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No one can tell in advance what form a movement will take. Grace Lee Boggs’s fascinating autobiography traces the story of a woman who transcended class and racial boundaries to pursue her passionate belief in a better society. Now with a new foreword by Robin D. G. Kelley, Living for Change is a sweeping account of a legendary human rights activist whose network included Malcolm X and C. L. R. James. From the end of the 1930s, through the Cold War, the Civil Rights era, and the rise of the Black Panthers to later efforts to rebuild crumbling urban communities, Living for Change is an exhilarating look at a remarkable woman who dedicated her life to social justice.

Conversations in Maine

Exploring Our Nation's Future

Author: James Boggs,Grace Lee Boggs,Freddy Paine,Lyman Paine

Publisher: South End Press

ISBN: 9780896080089

Category: Political Science

Page: 299

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Four veteran activists discuss the difficulties of creating social change in the United States. This volume touches on matters of philosophy, art, class analysis, and social strategy, in every instance seeking a new vision of social organization and an effective means of realizing that vision.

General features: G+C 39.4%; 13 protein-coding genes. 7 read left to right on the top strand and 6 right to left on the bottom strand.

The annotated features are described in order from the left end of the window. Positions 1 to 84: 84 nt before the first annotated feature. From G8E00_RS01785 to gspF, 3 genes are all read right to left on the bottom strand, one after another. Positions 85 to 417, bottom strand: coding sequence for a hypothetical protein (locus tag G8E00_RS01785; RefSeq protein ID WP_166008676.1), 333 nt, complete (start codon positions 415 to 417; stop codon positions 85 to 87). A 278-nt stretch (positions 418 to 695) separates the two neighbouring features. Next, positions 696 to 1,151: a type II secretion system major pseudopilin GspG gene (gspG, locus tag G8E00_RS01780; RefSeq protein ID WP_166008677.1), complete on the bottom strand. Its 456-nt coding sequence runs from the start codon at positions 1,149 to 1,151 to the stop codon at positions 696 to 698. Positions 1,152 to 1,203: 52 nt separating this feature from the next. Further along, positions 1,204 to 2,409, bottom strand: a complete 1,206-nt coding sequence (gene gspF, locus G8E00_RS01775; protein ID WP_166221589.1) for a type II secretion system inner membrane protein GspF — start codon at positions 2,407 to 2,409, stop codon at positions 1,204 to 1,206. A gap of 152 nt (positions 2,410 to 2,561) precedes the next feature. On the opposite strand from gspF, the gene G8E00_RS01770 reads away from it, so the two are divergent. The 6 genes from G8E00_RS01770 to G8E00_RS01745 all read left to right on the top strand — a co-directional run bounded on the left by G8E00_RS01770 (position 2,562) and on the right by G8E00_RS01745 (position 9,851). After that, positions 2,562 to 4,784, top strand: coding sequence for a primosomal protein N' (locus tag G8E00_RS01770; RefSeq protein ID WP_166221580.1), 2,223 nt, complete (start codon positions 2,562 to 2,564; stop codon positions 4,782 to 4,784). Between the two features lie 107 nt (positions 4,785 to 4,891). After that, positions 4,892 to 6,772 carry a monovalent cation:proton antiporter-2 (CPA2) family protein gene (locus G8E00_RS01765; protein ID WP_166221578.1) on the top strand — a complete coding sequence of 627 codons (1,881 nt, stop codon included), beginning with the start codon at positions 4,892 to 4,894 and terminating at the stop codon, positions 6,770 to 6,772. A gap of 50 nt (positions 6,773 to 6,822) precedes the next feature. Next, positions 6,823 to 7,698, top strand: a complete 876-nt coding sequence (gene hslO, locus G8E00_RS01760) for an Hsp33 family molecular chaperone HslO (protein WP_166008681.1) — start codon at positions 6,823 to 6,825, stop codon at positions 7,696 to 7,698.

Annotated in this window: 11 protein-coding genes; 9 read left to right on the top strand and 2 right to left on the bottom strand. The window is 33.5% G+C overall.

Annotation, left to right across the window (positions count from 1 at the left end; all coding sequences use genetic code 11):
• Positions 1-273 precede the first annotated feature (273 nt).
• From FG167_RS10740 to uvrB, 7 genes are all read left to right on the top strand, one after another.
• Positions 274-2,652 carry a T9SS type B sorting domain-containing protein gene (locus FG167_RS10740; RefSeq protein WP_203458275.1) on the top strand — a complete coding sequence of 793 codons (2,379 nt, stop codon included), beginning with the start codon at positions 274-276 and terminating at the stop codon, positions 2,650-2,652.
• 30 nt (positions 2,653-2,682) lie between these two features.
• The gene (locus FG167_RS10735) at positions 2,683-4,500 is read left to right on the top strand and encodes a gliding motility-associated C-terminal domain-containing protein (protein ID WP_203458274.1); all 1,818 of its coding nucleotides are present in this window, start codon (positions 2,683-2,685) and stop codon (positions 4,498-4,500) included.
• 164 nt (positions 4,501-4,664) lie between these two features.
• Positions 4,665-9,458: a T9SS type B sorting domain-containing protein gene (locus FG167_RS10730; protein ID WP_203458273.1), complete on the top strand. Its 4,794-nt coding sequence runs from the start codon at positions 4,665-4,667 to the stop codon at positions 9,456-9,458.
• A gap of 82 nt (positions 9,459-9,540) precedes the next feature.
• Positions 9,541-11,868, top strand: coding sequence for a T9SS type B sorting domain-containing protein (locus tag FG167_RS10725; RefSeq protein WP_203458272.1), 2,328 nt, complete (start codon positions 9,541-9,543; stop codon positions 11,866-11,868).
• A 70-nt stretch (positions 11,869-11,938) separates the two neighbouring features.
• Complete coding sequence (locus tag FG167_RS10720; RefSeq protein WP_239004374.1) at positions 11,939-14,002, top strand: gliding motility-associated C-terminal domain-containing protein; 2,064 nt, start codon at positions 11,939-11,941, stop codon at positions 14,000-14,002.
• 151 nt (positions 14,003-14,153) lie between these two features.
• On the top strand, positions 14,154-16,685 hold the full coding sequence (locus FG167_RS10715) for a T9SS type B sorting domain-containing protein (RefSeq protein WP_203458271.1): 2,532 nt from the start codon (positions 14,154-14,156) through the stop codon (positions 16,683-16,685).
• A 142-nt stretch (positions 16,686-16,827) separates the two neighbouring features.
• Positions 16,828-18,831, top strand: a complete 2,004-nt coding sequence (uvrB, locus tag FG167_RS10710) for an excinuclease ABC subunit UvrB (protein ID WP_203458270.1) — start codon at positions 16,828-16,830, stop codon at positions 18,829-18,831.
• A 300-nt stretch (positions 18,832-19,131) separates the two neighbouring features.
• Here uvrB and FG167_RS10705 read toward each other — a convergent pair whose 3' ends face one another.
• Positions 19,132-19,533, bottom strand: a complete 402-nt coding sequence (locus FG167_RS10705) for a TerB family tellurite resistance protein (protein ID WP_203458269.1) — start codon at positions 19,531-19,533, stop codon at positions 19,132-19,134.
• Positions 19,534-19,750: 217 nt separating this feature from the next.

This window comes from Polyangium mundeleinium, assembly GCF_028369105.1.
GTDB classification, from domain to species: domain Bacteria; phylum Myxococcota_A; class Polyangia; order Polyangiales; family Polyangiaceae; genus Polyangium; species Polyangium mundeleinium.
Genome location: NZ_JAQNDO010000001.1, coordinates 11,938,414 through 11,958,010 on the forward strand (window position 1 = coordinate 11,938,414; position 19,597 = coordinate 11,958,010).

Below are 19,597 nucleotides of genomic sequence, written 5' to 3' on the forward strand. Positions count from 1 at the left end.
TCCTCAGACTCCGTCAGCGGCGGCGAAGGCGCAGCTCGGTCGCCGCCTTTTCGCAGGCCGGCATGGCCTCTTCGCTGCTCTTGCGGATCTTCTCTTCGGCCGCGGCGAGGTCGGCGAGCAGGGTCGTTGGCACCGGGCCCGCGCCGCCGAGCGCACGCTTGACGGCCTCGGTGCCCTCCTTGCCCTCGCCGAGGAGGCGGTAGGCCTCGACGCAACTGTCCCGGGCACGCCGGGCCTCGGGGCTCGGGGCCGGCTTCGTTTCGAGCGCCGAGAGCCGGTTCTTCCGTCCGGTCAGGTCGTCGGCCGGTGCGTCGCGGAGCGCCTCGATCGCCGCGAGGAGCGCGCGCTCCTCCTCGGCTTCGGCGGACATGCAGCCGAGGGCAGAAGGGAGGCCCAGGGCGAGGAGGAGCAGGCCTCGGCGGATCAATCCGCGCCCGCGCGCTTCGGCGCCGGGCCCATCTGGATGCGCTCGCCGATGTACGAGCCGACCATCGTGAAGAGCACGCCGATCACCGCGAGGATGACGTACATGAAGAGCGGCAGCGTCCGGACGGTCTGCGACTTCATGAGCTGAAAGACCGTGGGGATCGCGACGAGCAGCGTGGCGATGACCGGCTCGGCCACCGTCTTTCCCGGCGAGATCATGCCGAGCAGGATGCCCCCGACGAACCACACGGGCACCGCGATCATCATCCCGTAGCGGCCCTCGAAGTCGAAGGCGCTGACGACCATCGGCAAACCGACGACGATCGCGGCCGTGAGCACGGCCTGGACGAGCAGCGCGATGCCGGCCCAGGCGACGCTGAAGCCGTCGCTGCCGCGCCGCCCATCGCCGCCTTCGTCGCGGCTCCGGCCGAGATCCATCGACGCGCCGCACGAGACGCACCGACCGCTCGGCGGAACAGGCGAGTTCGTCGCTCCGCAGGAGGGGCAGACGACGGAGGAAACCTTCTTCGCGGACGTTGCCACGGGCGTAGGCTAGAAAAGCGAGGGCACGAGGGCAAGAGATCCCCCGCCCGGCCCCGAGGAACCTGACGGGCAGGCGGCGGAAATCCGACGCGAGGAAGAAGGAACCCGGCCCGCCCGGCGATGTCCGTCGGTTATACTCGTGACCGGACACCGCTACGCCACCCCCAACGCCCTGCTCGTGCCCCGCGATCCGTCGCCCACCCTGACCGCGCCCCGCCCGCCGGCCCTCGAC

State Capitalism and World Revolution

Author: C. L. R. James,Raya Dunayevskaya,Grace Lee Boggs

Publisher: PM Press

ISBN: 1604868910

Category: History

Page: 160

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Originally published in 1950, this analysis by three respected activists successfully predicted the future course of Marxism. Their revolutionary critique of industrial civilization possessed a striking originality that was insular in its political context and optimistic in its expectations for the working class. They envisioned that the working class activity would defy trends away from class and social issues and toward the so-called “End of Ideology.” Brought forth in a new edition, this viewpoint and others reveals much, even years later, that challenges Marxist and other orthodoxies. State Capitalism and World Revolution is the most succinct version of C. L. R. James and his collaborators general conclusions about industrial culture and is a pioneering critique of Lenin and Trotsky, and a reclamation of Marx. This edition includes the original preface from Martin Glaberman and a new introduction from Paul Buhle.

Conversations in Maine

A New Edition

Author: Grace Lee Boggs,Jimmy Boggs,Freddy Paine,Lyman Paine

Publisher: N.A

ISBN: 9781517905842

Category: Political Science

Page: 368

View: 6281